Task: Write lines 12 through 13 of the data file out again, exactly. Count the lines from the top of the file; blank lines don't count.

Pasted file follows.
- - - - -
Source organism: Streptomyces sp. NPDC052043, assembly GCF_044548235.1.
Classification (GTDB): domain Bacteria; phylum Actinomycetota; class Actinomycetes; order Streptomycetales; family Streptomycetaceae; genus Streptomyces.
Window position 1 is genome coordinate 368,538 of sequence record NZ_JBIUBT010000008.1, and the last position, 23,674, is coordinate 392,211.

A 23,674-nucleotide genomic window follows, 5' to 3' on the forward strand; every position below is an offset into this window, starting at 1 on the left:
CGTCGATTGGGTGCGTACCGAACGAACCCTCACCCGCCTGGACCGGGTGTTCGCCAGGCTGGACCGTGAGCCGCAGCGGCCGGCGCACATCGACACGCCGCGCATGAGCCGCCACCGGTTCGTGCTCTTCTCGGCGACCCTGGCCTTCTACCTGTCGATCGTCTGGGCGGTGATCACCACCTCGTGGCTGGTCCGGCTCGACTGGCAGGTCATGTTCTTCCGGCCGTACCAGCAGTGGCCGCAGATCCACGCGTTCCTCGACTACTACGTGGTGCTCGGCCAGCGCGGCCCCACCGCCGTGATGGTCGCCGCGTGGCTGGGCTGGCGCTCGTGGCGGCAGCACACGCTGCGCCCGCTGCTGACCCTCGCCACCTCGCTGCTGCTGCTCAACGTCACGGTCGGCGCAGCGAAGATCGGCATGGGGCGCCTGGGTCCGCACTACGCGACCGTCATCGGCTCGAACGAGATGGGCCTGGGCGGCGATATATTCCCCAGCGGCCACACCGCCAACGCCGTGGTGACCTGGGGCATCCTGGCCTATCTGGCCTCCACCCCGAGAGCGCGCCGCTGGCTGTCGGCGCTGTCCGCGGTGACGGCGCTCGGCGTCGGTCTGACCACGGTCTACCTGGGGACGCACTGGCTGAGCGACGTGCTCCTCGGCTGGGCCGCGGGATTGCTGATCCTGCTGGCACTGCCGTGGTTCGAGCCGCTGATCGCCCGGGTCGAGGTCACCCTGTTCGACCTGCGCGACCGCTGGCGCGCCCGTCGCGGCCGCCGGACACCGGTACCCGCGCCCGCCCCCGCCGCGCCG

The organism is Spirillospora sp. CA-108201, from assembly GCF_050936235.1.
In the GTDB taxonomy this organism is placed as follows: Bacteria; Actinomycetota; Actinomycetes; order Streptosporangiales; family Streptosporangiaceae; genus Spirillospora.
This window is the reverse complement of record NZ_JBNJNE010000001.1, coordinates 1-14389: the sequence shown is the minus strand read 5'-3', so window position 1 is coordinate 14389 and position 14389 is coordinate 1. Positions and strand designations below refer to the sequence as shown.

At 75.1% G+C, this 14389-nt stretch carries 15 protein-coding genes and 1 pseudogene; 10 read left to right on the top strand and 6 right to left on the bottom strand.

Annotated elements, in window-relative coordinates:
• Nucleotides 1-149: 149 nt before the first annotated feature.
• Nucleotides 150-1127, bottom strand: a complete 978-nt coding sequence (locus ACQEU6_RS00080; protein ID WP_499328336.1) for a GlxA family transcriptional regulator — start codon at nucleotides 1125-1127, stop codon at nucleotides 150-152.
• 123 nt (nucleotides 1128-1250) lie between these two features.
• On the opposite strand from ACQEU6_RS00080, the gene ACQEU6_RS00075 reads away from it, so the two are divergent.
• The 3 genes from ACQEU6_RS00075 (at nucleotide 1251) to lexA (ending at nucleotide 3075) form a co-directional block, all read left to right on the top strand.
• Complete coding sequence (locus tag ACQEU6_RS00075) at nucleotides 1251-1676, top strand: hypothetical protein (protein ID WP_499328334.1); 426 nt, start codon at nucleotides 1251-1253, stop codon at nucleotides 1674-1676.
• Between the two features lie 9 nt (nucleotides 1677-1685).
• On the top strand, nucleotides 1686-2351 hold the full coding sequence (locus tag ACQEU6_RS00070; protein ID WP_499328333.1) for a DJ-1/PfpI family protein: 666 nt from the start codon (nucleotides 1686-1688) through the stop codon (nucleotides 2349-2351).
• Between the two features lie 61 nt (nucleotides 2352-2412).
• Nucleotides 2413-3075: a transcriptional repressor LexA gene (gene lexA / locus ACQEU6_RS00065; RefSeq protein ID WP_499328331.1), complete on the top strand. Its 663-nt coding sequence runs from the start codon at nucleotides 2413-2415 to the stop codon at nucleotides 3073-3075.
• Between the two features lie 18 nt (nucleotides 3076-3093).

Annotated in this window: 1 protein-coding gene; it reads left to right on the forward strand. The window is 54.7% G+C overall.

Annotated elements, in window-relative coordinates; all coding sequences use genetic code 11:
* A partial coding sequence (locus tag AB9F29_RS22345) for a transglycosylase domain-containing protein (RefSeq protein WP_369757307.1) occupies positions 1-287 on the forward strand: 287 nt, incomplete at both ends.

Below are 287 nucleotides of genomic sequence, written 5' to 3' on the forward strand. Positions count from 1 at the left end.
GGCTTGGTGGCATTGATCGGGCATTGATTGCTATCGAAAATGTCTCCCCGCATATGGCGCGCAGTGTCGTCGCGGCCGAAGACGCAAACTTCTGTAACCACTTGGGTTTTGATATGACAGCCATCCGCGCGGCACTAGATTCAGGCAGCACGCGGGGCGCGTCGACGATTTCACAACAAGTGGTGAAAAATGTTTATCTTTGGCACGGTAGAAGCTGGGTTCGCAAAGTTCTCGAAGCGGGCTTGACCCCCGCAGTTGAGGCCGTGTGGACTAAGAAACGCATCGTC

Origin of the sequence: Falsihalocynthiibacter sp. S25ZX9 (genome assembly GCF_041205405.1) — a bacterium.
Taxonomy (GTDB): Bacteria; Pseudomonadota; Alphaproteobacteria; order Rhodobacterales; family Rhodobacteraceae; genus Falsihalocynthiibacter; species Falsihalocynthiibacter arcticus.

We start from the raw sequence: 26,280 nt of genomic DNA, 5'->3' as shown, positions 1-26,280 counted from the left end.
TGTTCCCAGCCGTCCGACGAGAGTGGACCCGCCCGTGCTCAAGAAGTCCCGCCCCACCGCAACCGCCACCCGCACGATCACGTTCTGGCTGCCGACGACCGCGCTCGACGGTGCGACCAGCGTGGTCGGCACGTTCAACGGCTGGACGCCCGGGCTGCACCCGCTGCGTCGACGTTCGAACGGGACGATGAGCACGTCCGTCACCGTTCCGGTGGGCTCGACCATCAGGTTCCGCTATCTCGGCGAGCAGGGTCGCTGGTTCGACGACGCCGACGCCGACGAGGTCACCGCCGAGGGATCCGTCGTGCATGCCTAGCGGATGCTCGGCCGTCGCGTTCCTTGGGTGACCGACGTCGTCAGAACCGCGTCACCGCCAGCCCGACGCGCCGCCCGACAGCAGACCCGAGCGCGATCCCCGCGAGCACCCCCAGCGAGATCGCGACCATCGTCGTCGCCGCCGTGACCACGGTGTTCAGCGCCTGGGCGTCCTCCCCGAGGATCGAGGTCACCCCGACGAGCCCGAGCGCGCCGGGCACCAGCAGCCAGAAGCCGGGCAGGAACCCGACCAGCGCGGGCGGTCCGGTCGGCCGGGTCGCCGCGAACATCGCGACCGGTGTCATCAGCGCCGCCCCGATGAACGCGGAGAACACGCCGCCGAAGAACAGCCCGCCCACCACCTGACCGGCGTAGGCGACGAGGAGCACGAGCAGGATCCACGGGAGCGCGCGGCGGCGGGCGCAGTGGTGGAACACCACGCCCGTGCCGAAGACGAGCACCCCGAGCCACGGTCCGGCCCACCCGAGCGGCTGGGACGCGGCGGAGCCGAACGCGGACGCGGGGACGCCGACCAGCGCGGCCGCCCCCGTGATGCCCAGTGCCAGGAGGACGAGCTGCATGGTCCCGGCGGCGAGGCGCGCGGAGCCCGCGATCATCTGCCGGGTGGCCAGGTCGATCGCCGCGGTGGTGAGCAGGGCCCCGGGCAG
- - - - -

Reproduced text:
• Nucleotides 150-1127, bottom strand: a complete 978-nt coding sequence (locus ACQEU6_RS00080; protein ID WP_499328336.1) for a GlxA family transcriptional regulator — start codon at nucleotides 1125-1127, stop codon at nucleotides 150-152.
• 123 nt (nucleotides 1128-1250) lie between these two features.